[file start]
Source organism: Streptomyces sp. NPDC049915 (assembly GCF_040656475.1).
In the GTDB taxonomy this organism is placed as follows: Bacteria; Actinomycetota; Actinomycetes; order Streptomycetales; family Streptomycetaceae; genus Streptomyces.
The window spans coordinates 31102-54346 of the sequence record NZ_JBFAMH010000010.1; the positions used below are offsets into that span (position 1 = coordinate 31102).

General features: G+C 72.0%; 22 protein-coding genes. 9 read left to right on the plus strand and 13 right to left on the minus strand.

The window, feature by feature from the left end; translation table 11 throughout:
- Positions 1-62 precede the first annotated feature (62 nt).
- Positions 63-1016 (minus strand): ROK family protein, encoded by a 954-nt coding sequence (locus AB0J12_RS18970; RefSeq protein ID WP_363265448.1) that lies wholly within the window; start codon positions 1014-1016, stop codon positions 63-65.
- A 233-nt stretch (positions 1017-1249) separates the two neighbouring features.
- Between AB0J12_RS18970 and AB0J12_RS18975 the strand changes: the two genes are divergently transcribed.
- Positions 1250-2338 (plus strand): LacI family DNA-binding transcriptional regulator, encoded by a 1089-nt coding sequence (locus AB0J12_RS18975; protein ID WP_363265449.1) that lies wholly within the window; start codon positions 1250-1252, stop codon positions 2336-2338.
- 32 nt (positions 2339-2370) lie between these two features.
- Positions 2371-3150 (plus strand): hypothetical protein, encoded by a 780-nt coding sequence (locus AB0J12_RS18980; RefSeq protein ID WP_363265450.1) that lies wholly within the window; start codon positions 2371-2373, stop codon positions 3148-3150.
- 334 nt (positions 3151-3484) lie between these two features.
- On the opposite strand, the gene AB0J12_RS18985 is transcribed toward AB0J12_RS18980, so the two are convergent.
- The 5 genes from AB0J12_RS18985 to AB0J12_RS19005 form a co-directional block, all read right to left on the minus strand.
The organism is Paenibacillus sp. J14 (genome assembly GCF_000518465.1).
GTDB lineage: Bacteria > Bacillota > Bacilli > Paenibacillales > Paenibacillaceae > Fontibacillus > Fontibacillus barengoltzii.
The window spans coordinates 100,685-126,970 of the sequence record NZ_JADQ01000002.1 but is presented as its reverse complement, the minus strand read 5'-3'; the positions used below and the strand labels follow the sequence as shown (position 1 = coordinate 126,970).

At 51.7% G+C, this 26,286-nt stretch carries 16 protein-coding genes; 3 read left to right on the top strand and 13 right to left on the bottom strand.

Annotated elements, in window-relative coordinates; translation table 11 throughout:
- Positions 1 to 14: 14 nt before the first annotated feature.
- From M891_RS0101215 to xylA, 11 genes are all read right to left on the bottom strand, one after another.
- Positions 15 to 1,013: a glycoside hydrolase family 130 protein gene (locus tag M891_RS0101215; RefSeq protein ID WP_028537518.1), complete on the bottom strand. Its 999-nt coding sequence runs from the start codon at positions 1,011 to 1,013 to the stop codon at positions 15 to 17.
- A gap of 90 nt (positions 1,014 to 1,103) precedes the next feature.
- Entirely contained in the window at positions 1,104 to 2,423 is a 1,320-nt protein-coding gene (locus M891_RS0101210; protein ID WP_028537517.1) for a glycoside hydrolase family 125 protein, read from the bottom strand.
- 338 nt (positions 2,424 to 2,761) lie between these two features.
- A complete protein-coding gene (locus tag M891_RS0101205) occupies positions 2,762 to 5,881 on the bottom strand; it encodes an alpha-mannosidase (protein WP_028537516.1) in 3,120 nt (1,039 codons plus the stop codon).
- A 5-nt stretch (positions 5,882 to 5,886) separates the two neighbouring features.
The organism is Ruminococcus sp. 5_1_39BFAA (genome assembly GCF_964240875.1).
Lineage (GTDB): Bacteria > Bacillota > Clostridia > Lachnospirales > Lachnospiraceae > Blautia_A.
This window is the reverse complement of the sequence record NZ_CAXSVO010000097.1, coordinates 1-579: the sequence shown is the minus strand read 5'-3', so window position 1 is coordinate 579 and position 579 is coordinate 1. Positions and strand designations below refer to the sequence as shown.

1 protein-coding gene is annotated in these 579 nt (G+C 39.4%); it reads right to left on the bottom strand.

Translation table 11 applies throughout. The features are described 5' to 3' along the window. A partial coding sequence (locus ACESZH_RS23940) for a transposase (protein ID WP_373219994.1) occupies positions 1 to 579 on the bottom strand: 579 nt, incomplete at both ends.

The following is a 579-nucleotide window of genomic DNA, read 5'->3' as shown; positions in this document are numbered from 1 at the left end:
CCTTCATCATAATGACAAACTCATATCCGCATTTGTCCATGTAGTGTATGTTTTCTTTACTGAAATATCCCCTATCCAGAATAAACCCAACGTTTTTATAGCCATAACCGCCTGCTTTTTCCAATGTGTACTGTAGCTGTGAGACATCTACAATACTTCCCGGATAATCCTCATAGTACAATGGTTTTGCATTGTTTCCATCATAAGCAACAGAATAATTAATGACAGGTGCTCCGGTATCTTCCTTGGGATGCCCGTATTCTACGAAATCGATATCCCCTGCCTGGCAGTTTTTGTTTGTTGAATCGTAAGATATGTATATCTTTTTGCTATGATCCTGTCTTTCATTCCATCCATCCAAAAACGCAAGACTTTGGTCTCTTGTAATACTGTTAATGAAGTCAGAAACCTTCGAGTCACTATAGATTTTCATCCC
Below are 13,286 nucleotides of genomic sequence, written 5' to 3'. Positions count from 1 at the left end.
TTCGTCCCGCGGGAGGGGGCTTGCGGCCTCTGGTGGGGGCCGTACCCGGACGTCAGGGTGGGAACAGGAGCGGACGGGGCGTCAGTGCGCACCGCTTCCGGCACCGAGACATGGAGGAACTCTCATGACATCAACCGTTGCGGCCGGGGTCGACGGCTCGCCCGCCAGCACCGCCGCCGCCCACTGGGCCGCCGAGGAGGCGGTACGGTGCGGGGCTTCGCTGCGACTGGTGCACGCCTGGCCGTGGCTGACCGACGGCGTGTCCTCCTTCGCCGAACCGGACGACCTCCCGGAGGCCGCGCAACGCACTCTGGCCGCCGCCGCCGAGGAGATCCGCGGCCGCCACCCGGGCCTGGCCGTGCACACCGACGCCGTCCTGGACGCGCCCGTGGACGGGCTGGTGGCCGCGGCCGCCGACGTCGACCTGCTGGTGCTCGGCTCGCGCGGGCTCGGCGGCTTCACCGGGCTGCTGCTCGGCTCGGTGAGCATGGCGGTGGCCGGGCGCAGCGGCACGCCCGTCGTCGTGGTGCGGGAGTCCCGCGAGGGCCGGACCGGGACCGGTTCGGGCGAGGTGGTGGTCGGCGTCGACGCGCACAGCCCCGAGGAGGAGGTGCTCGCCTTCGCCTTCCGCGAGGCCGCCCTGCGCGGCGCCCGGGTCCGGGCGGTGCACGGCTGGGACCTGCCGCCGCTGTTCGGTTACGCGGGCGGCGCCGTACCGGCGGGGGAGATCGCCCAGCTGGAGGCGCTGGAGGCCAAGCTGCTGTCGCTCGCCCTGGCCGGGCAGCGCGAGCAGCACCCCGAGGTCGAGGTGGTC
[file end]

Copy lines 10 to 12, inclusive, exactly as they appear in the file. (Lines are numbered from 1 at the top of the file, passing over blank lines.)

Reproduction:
- Positions 1250-2338 (plus strand): LacI family DNA-binding transcriptional regulator, encoded by a 1089-nt coding sequence (locus AB0J12_RS18975; protein ID WP_363265449.1) that lies wholly within the window; start codon positions 1250-1252, stop codon positions 2336-2338.
- 32 nt (positions 2339-2370) lie between these two features.
- Positions 2371-3150 (plus strand): hypothetical protein, encoded by a 780-nt coding sequence (locus AB0J12_RS18980; RefSeq protein ID WP_363265450.1) that lies wholly within the window; start codon positions 2371-2373, stop codon positions 3148-3150.